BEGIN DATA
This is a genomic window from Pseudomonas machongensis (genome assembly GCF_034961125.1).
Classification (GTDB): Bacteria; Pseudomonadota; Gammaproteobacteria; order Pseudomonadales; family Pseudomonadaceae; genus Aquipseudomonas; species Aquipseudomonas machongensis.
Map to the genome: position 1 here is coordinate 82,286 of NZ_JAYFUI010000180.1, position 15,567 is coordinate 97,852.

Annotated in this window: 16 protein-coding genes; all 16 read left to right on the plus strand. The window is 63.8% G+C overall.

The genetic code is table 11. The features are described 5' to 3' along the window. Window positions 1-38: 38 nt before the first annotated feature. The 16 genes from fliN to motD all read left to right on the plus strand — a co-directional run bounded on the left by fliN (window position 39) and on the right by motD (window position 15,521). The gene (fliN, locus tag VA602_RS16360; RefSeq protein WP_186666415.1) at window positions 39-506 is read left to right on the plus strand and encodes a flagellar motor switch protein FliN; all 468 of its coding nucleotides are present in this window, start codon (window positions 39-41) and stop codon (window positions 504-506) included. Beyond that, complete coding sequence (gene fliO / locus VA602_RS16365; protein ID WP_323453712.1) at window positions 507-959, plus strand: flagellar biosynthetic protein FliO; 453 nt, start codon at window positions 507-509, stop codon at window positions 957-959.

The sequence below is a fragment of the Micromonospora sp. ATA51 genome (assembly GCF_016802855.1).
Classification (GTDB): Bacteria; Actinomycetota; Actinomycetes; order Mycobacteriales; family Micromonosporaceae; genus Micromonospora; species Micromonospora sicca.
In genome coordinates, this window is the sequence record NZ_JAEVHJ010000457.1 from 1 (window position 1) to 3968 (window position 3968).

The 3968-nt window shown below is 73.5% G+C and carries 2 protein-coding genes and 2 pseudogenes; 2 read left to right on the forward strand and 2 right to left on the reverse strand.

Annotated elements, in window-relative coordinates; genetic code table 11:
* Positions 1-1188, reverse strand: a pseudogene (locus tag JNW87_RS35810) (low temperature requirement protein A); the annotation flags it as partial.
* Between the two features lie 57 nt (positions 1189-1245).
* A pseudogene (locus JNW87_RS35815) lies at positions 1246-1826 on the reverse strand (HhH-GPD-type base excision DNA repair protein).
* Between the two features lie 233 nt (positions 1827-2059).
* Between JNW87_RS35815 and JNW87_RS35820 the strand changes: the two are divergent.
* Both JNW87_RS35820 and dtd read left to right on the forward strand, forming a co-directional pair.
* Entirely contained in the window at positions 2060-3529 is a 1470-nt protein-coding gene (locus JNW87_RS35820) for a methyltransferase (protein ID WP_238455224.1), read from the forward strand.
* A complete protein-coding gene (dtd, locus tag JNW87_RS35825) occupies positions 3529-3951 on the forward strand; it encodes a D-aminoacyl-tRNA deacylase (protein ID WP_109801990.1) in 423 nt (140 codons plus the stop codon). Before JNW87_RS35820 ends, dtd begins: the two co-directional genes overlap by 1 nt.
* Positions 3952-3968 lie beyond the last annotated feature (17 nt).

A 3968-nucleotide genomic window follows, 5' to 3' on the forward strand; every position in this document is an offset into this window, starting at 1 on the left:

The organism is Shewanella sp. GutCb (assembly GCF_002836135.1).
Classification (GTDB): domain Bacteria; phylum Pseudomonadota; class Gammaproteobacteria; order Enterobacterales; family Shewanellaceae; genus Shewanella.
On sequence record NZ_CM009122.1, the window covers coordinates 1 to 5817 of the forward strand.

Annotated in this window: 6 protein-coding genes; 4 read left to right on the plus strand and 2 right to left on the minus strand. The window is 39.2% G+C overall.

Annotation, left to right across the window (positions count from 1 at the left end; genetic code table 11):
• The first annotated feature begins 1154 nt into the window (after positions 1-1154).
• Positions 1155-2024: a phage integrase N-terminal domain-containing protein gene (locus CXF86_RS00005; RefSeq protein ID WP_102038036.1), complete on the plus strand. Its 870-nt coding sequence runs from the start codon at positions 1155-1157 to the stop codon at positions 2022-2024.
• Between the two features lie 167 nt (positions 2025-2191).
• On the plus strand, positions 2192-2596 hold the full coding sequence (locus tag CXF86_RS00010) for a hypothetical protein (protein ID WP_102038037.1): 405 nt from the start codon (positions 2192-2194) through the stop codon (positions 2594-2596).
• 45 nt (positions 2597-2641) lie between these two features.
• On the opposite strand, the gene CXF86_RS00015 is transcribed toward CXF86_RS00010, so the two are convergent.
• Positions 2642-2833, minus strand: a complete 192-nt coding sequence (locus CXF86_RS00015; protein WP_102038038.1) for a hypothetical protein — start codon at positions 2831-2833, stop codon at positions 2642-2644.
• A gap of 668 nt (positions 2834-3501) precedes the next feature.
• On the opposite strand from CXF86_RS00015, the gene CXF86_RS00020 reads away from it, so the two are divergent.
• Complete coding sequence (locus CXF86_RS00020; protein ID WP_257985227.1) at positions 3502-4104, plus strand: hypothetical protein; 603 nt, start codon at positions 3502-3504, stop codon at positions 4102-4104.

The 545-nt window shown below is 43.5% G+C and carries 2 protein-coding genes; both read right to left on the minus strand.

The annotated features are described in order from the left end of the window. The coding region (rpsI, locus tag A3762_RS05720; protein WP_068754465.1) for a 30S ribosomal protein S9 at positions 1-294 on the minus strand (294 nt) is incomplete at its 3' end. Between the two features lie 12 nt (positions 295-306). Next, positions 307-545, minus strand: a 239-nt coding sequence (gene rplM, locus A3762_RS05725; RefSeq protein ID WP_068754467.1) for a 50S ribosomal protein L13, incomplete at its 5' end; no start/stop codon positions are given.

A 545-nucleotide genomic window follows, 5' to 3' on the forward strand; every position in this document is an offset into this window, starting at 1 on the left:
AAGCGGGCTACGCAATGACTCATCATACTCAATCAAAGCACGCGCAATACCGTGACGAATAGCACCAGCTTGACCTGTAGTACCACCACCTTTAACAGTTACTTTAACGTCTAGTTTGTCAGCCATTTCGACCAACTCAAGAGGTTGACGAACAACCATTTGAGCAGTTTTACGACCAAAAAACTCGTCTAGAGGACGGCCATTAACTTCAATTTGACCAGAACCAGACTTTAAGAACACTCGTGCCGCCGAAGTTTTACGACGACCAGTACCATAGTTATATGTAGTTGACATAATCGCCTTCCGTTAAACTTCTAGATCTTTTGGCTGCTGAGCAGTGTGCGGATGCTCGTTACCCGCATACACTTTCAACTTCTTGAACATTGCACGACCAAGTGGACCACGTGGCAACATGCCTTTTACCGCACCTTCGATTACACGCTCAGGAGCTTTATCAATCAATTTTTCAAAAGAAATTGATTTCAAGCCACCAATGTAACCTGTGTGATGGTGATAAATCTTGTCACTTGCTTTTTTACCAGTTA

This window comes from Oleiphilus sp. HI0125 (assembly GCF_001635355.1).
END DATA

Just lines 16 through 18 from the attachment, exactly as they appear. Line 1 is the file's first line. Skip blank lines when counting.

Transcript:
* Both JNW87_RS35820 and dtd read left to right on the forward strand, forming a co-directional pair.
* Entirely contained in the window at positions 2060-3529 is a 1470-nt protein-coding gene (locus JNW87_RS35820) for a methyltransferase (protein ID WP_238455224.1), read from the forward strand.
* A complete protein-coding gene (dtd, locus tag JNW87_RS35825) occupies positions 3529-3951 on the forward strand; it encodes a D-aminoacyl-tRNA deacylase (protein ID WP_109801990.1) in 423 nt (140 codons plus the stop codon). Before JNW87_RS35820 ends, dtd begins: the two co-directional genes overlap by 1 nt.